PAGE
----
Defense experts

Don't be tardy or stingy with your defense-expert notice, especially if the court has granted multiple continuances to accommodate your expert search. That's the lesson of United States v. Paup, affirming a magistrate judge's exclusion of the defendant's expert witness.

Sentencing: obstruction of justice

In Paup, the Tenth Circuit also affirmed the magistrate judge's imposition of a 2-level offense-level increase for perjury under USSG 3C1.1.

Notice of appeal

A person who has been convicted and sentenced may immediately appeal from the judgment of conviction and sentence, even if restitution is still pending. This is true even if the district court has upheld a magistrate-imposed sentence and remanded the case to the magistrate for further restitution proceedings. Despite the outstanding restitution order, the conviction and sentence are final for notice-of-appeal purposes. Read Paup to learn more.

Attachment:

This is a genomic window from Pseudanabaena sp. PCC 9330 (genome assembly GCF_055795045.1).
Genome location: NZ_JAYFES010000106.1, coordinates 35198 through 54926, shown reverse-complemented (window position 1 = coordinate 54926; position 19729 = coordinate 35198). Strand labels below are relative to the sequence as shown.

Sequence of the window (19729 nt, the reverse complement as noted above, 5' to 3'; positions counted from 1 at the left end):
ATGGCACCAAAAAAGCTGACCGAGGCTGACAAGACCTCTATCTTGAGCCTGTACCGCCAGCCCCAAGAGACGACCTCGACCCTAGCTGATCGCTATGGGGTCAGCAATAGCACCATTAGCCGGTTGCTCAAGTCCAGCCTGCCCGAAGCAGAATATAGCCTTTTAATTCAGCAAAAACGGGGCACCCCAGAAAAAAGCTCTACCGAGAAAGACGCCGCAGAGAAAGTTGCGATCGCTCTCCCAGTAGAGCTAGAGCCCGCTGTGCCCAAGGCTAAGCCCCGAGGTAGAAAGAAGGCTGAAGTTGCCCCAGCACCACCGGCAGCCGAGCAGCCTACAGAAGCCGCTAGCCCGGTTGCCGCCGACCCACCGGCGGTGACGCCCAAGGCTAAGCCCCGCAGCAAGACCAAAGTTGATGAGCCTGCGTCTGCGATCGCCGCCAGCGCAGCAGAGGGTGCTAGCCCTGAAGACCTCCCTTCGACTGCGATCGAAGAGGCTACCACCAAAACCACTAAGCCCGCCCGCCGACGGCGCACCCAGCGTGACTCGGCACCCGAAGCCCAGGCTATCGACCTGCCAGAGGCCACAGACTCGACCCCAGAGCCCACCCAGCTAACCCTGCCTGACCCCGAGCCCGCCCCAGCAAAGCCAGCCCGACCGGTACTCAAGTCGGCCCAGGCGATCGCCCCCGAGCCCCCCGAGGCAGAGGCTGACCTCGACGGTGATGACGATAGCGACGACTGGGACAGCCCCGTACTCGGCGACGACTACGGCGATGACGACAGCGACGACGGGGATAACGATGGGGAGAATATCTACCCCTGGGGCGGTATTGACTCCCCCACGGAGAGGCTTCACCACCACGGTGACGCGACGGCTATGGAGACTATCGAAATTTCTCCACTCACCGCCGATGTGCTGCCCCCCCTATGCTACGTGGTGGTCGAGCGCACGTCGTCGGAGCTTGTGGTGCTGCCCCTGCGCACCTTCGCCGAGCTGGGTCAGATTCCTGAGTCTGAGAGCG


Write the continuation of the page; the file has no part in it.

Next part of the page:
Cautionary note: This notice of appeal will not invoke appellate review of the eventual restitution order. A separate notice of appeal must be filed from that order, at which point, if practicable, the two appeals may consolidated.

Sunday, August 4, 2019

Tenth Circuit Breviaries

Only one published criminal case from the Tenth Circuit last week:

Sentencing: official victim

USSG 3A1.2(c)(1) provides for a hefty 6-level offense-level increase if the defendant assaulted a law-enforcement officer. This guideline requires proof of an intent to instill fear of bodily harm. So said the Tenth Circuit in United States v. Gonzales, vacating Mr. Gonzales's sentence and remanding for resentencing because the district court erroneously interpreted this section as lacking any intent requirement.